On January 28, 2016 the Lead Director Network (“LDN”), joined by Glenn Booraem, fund treasurer and head of corporate governance at Vanguard Group, met to discuss their companies’ and boards’ relations with institutional investors. King & Spalding and Tapestry Networks published a report providing highlights of the discussion at the meeting.
Mr. Booraem and the members of LDN discussed the following three topics: background matters with respect to institutional investors and Vanguard, investor engagement with boards, and specific issues for boards to consider in connection with investor engagement.
Background on Institutional Investors and Vanguard.
Because of the wide variety of investors that fall within the “institutional investor” category, institutional investors can have highly varied strategies, objectives and structures. In the United States, institutional investors now hold almost ten times the available US equities that they held in 1950, currently holding over 50% of US equities.
Vanguard is one of the largest institutional investors holding $2 trillion in equity, approximately two thirds of which is in index funds, while the remaining one third is actively managed. Mr. Booraem discussed the internal structure that Vanguard has in place for casting all of its proxy votes, which includes the corporate governance team he is on, as well as a proxy oversight committee and individual funds’ boards of trustees. Mr. Booraem noted that Vanguard’s own philosophy on governance and policy includes focusing on the “longest of the long term” and empowering shareholders through issues like proxy access, while still maintaining respect for the board. Mr. Booraem further noted that contrary to many companies’ assumptions, Institutional Shareholder Services (“ISS”) and other proxy advisory firms often play a relatively limited role in determining a vote, and instead help Vanguard by compiling information for review.
Investor Engagement with Boards.
As has been the norm for several years, investor engagement is a key issue for public companies. A recent survey by PricewaterhouseCoopers found that approximately 70% of directors reported that their board regularly communicated with the company’s largest investors over the past year. As such, LDN members engaged Mr. Booraem on the topic, for an institutional investor’s perspective. Mr. Booraem observed that boards tend to respond favorably to requests for engagement. He also urged boards to be proactive in areas that might draw attention from investors, e.g. if the company has underperformed recently. By doing this, Mr. Booraem argued, a company has “the chance to have that dialogue and address the issue before an activist shows up.” The concern of a Regulation FD violation through investor engagement was discussed, though both Mr. Booraem and Cal Smith, corporate partner at King & Spalding, noted that Regulation FD issues can be managed by planning ahead and setting expectations appropriately.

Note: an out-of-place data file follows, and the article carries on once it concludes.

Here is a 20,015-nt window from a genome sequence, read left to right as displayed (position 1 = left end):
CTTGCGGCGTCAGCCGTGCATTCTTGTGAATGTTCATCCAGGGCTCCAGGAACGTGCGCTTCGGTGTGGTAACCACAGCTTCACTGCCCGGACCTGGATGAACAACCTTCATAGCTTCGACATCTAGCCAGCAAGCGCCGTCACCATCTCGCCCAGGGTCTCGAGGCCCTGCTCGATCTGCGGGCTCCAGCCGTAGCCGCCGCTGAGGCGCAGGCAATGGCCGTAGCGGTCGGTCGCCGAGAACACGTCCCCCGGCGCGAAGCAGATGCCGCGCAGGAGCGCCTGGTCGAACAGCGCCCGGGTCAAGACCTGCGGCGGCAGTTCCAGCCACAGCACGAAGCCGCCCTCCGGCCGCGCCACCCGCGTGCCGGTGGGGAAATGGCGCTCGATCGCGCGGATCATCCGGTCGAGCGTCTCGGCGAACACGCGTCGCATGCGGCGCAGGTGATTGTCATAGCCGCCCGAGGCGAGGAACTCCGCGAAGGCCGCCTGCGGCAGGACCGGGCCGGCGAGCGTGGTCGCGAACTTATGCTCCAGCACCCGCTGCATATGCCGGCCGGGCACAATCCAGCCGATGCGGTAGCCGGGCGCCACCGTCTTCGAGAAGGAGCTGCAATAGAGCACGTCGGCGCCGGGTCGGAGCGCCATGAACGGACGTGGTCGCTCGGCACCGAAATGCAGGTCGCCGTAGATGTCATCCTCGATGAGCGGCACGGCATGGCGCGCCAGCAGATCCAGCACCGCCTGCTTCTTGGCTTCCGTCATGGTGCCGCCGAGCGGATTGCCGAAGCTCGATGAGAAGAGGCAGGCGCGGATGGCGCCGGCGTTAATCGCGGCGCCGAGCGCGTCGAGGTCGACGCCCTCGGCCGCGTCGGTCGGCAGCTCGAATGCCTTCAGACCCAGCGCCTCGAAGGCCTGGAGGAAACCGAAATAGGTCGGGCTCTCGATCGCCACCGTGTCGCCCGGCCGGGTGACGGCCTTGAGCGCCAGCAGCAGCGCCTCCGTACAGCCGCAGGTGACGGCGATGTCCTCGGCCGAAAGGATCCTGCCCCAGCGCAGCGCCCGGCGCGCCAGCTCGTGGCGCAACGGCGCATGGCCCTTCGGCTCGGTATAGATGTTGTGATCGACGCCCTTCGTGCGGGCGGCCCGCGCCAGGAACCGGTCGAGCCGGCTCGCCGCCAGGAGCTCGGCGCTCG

Mr. Booraem also praised GE’s newly enhanced 10-K report and encouraged other companies to follow their lead and be more innovative in the area of disclosure. As he pointed out, investors often rely heavily on such disclosures and making them easier to review would only improve investor engagement and relations.
Specific Issues for Engagement.
LDN members and Mr. Booraem further discussed several governance-related issues that have been at the top of the agenda for both investors and boards, including proxy access, board composition, and the challenge of activist investors
- Proxy Access. Proxy access, or shareholders’ ability to add their own board nominees to the proxy ballot, has been an issue for several years, though it spiked in 2015. In 2015 over 113 companies received proxy access proposals (a 600% increase from 2014) and of those, 60% of the proposals voted on passed. With respect to the ownership threshold for proxy access Vanguard has changed its likely support of proxy access proposals from a 5% threshold to 3%. Mr. Booraem noted that “This change is informed by our engagement with companies and other stakeholders over the past year, as well as the critical mass of access adoption at the 3% ownership level by an increasingly wide range of companies.”
- Board Composition. LDN members and Mr. Booraem discussed the need to balance industry specific expertise with a broad business perspective when focusing on board composition. While Vanguard does not generally have “hard-and-fast requirements” when it comes to board composition, Mr. Booraem provided LDN members with some insight into how Vanguard makes its decisions regarding some important composition questions. For instance, when it comes to questions of overboarding, rather than having a specific maximum number of boards a director can serve on, Vanguard focuses on attendance numbers. Mr. Booraem noted that “an easy way to get a vote against a director is to not show up for meetings.”
- Activists. Like proxy access, activist investor activity has spiked over the past several years. In the first half of 2015 activist investors demanded the sale of 28 companies. Furthermore, a 2015 survey found that just the top 50 activist hedge funds manage over $200 billion in equity assets. As such, activist investors are an ever-increasing concern for companies; however, Mr. Booraem noted that institutional investors (such as Vanguard) may not be as quick to join activist campaigns as companies may worry. Instead, he again argues that companies should focus on remaining ahead of activists by ensuring that they have articulated their side of the story and strategy over time to institutional investors through consistent and honest engagement.
To see the full report, click here.